Remember when Christians used to argue over how many angels could dance on the head of a needle? Perhaps someone should have stopped to ask why angels would even want to dance on the head of a needle. I mean, if they weren’t dancing there because they had some desire to, getting them there to begin with would require some coercion. And really, should we be coercing angels into doing dumb things for our own entertainment? It seems like they were having all the wrong conversations back then.
I’m going to go ahead and posit that the old faith vs works debate is going to go down in the books as an equally misguided debate about what we are judged on. The reality about faith and works is that they exist in a symbiotic relationship with each other. True faith yields good works which increases faith so on and so forth. But if we’re actually going to be judged on the basis of either faith or works, we’re pretty screwed anyways.
Take works. How many “Feed the Children” commercials showing a small child climbing a garbage heap have you sat through without doing something? How many times has a friend or family member had financial problems that you did nothing to help with? How many homeless people have you passed by without giving them so much as a sandwich? If you are a faithful Christian, you have likely helped those in need on occasion – as often as you are able maybe. (If you’ve never done any of these things – or things like them – you may want to question your concept of yourself as a faithful Christian. I’m just saying.) But I know that I’ve sat through pleas for money to help get clean water to kids drinking sewage while licking cheezy-poof dust off my fingers. I’m gonna fail if we’re judged on works, I’m afraid.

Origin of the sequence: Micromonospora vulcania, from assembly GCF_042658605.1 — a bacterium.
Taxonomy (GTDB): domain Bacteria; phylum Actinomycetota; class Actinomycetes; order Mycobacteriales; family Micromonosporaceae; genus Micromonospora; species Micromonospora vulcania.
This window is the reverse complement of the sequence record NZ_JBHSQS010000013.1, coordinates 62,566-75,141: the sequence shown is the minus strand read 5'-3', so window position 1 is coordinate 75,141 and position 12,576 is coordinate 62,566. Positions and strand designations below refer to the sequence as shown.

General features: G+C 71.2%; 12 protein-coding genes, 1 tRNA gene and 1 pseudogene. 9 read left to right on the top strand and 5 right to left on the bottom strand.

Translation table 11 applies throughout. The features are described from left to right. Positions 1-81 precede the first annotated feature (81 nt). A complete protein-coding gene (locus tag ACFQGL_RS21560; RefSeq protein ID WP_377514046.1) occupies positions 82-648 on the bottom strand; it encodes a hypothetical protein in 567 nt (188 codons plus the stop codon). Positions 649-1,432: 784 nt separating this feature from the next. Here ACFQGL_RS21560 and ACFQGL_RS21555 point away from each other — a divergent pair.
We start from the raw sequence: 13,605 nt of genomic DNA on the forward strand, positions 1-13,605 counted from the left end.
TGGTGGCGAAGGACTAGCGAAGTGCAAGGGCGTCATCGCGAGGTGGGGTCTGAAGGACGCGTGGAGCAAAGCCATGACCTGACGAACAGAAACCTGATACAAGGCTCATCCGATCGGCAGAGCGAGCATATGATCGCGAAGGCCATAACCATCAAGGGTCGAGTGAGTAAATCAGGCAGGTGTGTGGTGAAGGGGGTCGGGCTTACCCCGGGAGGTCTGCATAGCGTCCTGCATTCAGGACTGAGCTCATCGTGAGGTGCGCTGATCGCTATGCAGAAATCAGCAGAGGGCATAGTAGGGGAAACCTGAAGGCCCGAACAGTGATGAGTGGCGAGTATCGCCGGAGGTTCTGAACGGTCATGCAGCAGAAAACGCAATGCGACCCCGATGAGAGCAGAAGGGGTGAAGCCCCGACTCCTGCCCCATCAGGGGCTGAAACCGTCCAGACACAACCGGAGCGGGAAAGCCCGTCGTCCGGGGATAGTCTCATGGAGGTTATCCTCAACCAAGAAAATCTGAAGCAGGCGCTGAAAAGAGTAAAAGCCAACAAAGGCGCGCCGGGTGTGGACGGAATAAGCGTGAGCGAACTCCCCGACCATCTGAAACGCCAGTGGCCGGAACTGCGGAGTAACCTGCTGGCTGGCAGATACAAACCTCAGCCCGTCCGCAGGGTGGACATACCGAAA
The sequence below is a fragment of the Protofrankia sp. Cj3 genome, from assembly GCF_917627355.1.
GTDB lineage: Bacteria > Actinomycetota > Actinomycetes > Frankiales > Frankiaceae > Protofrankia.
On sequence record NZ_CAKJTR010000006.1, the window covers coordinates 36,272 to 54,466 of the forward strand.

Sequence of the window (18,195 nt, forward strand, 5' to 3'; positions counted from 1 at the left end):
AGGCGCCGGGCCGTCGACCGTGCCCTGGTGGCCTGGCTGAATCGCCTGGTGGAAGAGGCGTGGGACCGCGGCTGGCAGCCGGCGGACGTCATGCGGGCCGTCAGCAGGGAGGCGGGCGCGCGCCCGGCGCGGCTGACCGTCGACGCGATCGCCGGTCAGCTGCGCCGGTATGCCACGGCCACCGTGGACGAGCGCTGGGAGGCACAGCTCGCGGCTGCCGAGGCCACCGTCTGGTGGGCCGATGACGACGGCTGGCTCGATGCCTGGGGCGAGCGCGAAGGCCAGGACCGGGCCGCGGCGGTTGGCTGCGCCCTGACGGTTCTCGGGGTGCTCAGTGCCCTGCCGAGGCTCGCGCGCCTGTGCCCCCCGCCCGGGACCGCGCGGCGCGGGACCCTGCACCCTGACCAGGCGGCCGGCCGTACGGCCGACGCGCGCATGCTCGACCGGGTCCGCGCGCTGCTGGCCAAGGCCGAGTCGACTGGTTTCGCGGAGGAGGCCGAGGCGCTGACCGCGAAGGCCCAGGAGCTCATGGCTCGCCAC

OTOH, if faith is the measure, am I really to believe that Peter will be giving me a faith exam at the pearly gates to make sure I believe all the right things before letting me in? And what happens if I discover things about God that I didn’t know once I reach the great judgment seat? Can I say, “oops – changed my mind!” and get full credit for having the right answer? When Jesus says, “when I was hungry you didn’t feed me. When I was thirsty you didn’t give me drink. When I was naked you didn’t clothe me.” Does it help if I answer, “true, but I was so totally down with you when you said to do those things. Good call.“? I don’t think faith is going to cover for a lack of work, I’m afraid.
So if it’s not faith and it’s not works that we’ll ultimately be judged on, what is it? It’s simple really – who we are. What is our heart?
“The LORD does not look at the things man looks at. Man looks at the outward appearance, but the LORD looks at the heart.” – 1 Samuel 16:7
Do not be afraid of any man, for judgment belongs to God. – Deuteronomy 1:17
“The things that come out of the mouth come from the heart, and these make a man ‘unclean.’ For out of the heart come evil thoughts, murder, adultery, sexual immorality, theft, false testimony, slander.” – Matthew 15:18-19
“The good man out of the good treasure of his heart brings forth what is good; and the evil man out of the evil treasure brings forth what is evil.” – Luke 6:1